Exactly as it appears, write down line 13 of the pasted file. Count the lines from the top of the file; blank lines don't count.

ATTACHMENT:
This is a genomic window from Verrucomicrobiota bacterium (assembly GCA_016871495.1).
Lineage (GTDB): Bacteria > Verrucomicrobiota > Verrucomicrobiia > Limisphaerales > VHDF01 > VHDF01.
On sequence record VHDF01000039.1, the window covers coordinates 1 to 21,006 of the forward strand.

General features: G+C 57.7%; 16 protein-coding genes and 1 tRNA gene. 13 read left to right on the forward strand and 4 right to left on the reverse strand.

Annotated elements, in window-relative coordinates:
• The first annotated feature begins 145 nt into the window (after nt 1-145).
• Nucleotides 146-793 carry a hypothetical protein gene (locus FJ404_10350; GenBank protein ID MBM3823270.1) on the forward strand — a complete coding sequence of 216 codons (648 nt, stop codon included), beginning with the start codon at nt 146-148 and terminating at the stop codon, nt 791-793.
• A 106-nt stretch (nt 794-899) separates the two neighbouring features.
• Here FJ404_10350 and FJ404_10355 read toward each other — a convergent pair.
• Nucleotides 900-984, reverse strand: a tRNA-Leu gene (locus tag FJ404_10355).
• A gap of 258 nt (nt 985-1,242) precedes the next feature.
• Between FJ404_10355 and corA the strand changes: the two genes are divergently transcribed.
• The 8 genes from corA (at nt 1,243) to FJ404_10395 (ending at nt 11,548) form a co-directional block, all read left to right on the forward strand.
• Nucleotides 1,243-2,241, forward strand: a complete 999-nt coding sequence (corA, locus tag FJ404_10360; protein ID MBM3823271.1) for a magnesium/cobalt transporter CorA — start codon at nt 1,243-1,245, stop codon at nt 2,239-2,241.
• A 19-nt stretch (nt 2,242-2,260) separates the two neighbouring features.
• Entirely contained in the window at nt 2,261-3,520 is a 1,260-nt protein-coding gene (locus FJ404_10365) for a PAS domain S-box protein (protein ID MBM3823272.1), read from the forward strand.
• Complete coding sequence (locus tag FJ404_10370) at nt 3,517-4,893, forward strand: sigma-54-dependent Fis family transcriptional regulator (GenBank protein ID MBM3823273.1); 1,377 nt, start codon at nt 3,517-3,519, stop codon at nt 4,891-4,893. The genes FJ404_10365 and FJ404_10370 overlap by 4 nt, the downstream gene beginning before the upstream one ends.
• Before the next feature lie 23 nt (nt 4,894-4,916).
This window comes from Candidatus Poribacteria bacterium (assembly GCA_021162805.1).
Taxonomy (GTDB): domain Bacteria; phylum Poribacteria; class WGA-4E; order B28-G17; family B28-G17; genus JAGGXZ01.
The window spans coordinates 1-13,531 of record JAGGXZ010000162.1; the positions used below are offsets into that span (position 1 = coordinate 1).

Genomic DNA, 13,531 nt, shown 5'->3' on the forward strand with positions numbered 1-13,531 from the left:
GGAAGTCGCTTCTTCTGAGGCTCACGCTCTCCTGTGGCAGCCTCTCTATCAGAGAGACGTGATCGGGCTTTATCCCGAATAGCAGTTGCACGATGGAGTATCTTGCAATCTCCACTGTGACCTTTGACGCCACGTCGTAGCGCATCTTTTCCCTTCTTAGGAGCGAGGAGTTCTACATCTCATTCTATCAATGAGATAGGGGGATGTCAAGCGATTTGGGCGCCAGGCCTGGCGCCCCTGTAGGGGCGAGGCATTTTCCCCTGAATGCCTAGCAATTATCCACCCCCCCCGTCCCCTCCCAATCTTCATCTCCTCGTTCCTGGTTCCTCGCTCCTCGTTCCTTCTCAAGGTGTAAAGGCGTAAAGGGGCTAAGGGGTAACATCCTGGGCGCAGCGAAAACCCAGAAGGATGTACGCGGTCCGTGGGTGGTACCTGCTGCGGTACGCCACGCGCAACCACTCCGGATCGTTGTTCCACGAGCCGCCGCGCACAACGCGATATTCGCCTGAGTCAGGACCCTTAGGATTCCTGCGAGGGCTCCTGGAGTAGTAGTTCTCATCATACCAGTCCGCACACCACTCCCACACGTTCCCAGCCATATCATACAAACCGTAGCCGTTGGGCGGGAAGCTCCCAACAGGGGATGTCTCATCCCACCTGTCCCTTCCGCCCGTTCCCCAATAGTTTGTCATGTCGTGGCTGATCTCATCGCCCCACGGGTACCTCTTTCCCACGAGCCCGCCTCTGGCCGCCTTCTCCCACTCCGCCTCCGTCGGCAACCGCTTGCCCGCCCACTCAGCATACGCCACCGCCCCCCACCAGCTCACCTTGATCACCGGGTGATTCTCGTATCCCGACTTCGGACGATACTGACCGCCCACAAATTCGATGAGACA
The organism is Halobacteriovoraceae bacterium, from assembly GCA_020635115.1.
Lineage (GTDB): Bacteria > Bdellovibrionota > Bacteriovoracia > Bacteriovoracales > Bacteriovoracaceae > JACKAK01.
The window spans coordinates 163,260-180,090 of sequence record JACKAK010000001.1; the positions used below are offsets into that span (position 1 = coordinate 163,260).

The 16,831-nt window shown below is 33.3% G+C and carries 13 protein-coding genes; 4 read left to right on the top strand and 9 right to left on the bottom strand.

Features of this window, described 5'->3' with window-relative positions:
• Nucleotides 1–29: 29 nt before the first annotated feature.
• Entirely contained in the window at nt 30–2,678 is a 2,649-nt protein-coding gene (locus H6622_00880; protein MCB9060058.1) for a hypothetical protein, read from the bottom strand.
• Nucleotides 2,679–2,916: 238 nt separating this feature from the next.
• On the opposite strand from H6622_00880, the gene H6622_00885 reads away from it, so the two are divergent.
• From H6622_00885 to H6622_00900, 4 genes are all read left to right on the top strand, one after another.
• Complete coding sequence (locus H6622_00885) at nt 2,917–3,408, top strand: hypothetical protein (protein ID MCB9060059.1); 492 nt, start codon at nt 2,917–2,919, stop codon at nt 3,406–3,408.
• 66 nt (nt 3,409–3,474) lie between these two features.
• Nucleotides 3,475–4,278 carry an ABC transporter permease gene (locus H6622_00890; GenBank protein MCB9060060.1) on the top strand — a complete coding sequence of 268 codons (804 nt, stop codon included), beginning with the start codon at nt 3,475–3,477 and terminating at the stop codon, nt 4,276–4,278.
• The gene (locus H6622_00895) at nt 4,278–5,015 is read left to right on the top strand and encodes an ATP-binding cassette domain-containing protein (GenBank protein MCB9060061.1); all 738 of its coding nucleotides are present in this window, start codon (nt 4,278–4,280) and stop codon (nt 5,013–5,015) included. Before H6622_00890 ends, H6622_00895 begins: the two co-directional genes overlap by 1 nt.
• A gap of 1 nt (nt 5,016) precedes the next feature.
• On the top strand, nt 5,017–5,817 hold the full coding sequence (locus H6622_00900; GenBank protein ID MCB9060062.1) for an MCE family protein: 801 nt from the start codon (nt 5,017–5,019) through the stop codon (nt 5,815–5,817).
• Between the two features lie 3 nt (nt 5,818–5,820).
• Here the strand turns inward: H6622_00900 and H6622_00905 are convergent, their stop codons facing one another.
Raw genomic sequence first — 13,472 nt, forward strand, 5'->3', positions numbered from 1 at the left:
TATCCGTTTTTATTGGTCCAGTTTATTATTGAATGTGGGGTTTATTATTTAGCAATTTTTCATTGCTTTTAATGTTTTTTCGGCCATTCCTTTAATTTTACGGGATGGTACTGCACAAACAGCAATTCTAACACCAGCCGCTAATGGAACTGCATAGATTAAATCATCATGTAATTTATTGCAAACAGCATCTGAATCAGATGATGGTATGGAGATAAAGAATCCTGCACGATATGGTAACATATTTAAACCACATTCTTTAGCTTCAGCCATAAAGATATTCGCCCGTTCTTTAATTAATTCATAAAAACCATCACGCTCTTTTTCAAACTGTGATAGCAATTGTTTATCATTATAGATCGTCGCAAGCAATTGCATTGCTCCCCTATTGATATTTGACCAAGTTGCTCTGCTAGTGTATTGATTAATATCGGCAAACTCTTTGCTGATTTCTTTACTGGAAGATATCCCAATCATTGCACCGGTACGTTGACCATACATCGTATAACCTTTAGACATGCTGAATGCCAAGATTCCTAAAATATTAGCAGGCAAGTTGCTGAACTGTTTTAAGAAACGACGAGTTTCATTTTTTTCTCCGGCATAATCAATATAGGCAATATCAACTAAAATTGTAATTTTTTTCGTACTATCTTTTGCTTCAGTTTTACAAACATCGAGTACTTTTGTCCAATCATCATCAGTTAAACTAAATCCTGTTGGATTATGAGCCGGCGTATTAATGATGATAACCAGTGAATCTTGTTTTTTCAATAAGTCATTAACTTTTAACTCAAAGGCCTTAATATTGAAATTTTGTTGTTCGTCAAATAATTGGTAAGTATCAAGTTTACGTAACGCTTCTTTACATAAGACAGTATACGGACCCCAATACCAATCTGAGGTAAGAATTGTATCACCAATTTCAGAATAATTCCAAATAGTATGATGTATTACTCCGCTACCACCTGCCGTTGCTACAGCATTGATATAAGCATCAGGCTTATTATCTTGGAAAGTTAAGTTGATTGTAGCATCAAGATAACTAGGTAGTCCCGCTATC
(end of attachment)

• The 8 genes from corA (at nt 1,243) to FJ404_10395 (ending at nt 11,548) form a co-directional block, all read left to right on the forward strand.